During the lease negotiations the realtor said that after 90 days into the 3 year lease, if any plumbing, electrical, or HVAC issues arise, we would be responsible for paying it. Including any replacement and labor.
When countered with a ‘no,’ the realtor stated that this was a normal practice in Houston and ‘good luck trying to find a place that will let you get away with that.’
Being new to this process, we are curious if this is true. The current office we are in does not require that and I personally have not heard of it other places.” Photo: Russell Hancock
THE NEXT BIG EVENT PLANNED FOR THE ASTRODOME WILL BE A WASH When was the last time anyone bothered to clean the exterior of the Astrodome? Long enough ago to merit media coverage for word that the Dome’s caretakers have now decided to do something about the building’s growing exterior grunge.Â The Harris County Sports & Convention Corporation, having presided for 15 years over the former sports stadium’s steady decay, is about to embark on its first notable Dome maintenance operation since firefighters used fans to blow smoke out of the building in the aftermath of a 2011 transformer fire in the vacant facility. With approval from the Texas Historical Commission, reports Fox 26’s Mark Berman, the agency will award local building restoration and pressure-washing practitioners Green Team Services $63,800 to clean the outside of the structure. [My Fox Houston;Â previously on Swamplot] Photo: Green Team Services
IF YOU TYPED ‘POTHOLE,’ PLEASE TYPE ‘YES’ A spurting water main? One of your neighbor’s free-range hens clucking the ever-loving night away? There’s an appÂ for that: today, the city is launching aÂ 311 app that will help smartphone-equipped HoustoniansÂ report and track complaints: “‘Say you see a pothole on your street. Before you even leave for work you can walk over, launch the app and type in ‘pothole,’ [city spokesperson Chris Newport] said. ‘You have the option of taking a picture, punching in the address and answering two other questions before you hit send.'” [Houston Chronicle] Photo: Chelsea Gomez (Oakes)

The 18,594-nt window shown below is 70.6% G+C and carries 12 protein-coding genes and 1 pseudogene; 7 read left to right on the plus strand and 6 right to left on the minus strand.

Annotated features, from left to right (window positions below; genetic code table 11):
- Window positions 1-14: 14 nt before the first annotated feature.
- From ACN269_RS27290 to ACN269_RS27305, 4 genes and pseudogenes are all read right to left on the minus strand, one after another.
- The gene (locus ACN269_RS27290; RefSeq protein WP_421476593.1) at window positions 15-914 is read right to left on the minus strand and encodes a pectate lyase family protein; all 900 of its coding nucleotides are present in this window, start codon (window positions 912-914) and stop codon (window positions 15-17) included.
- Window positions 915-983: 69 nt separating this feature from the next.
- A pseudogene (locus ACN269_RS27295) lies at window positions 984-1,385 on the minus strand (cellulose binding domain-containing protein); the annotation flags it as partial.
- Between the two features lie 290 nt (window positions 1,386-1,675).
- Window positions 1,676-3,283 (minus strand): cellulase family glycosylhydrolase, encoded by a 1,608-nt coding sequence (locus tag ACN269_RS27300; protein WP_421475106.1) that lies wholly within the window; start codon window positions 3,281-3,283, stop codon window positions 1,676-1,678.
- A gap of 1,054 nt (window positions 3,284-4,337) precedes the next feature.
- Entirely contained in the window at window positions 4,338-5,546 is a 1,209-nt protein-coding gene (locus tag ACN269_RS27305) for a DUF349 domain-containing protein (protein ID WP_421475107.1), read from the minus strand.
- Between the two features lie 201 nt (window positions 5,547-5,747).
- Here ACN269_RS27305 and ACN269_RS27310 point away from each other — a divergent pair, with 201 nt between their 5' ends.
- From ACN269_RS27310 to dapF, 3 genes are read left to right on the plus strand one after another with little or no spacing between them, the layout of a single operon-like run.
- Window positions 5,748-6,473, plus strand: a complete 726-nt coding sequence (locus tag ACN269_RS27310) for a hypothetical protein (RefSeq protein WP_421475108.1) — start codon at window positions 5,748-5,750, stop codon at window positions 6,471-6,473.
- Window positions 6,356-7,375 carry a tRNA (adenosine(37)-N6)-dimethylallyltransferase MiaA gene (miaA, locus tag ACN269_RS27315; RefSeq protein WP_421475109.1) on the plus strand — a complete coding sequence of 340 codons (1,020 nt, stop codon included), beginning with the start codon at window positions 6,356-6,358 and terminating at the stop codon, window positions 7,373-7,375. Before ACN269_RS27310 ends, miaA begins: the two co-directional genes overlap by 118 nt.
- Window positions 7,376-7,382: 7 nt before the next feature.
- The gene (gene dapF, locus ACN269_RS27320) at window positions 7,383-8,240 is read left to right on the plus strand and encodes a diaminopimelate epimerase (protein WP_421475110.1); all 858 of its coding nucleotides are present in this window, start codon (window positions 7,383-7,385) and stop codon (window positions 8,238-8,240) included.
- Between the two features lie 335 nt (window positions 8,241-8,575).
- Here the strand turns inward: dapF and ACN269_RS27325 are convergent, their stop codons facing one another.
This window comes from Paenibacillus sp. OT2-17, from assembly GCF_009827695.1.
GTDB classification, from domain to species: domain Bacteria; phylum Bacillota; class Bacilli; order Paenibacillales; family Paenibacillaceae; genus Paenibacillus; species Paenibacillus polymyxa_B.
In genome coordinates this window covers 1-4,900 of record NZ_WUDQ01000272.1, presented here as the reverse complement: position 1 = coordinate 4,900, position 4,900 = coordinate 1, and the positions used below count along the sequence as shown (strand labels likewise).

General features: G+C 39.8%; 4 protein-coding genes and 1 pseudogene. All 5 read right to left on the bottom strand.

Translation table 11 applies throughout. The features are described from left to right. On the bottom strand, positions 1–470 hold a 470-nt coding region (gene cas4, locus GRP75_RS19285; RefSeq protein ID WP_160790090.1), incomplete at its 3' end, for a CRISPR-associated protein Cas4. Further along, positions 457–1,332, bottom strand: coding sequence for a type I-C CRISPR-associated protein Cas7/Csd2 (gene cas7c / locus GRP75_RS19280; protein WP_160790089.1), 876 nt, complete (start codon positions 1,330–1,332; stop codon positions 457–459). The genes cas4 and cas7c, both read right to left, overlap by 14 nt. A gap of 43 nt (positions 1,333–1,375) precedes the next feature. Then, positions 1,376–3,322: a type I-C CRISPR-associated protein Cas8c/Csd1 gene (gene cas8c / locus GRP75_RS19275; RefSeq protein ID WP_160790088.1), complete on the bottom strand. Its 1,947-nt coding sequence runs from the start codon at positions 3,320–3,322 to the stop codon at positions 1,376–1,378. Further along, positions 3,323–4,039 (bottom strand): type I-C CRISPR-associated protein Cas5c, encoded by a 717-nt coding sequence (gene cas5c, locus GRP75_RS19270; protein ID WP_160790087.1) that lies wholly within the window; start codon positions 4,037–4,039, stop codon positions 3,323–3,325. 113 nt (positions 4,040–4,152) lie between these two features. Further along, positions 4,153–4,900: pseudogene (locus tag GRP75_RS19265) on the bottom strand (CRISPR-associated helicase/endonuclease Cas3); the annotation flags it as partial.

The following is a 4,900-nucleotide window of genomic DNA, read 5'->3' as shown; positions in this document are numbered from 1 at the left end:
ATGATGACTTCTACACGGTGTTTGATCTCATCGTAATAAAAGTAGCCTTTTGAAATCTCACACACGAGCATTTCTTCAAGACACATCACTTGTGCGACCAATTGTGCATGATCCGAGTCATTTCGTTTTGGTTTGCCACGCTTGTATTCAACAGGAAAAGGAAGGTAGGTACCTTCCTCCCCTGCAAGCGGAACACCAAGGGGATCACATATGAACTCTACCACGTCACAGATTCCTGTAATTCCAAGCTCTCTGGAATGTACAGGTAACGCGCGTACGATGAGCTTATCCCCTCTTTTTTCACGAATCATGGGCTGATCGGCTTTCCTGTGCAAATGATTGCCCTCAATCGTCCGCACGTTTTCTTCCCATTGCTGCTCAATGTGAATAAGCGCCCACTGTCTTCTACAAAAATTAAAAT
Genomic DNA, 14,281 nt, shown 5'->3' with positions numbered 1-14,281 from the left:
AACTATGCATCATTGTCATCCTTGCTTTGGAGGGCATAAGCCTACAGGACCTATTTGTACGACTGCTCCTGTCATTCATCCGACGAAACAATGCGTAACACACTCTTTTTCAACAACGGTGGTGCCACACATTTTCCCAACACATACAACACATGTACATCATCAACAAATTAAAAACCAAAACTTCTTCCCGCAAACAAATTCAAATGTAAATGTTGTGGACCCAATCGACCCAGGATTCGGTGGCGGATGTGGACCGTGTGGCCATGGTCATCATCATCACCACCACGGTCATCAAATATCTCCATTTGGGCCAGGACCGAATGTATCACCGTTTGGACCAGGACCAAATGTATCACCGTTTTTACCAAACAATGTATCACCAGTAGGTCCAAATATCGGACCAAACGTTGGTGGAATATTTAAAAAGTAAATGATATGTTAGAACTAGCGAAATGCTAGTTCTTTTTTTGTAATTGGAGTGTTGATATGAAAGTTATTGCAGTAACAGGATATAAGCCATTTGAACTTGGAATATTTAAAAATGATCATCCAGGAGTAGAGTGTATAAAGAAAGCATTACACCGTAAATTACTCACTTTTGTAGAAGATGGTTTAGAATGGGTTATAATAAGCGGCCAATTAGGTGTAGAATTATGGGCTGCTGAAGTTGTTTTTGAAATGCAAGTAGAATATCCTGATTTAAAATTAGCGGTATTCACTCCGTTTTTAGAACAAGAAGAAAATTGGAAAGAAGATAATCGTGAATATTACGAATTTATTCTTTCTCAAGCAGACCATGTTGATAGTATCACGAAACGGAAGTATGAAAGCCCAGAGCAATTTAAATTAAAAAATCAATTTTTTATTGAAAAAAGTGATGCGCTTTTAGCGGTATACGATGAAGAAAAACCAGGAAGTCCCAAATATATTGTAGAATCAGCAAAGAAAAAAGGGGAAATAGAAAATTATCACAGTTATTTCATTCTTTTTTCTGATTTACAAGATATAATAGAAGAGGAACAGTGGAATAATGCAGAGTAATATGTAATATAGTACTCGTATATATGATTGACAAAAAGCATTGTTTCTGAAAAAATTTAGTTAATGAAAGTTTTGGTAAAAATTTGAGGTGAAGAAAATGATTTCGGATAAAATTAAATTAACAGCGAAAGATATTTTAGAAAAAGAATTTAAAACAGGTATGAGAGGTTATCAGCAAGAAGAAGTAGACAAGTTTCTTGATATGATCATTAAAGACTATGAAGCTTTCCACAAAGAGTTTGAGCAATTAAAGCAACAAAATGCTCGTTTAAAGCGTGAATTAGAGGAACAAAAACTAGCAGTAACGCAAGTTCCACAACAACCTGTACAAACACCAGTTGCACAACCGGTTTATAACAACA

COMMENT OF THE DAY: POWER WASH THE DOME! “It has been about three years since I was V.P. of the company trying to convince Harris County to let us use the Astrodome as a movie production studio. at that time, my research into costs of sprucing up the buildingâ€™s exterior revealed that plain old pressure washing could make a huge difference in the outside appearance. The company I consulted, specialists at cleaning large scale commercial buildings â€“ like international airports â€“ said it could be done for $500,000 or under. While that is a lot of money to most of us, it is not much compared to the negative P.R. ‘black eye’ that our dirty and forlorn-looking icon gives Houston. If only the Harris County Commissioners, the true stewards of the Dome, would clean up the exterior and do some landscape refreshing perhaps the grand old building would not appear so neglected to the rest of the world. While the interior still has grand promise, if only temporarily as a storage facility, the county should invest in putting the Astrodomeâ€™s best ‘face’ forward until its future use is determined. Hardly a day goes by that I donâ€™t read about the Dome in the national media and blogs and it usually includes a negative nod to its appearance. This is something that CAN be done without a referendum!” [Cynthia Neely, commenting on The Astrodomeâ€™s New Gig: AstroTurf Storage Warehouse]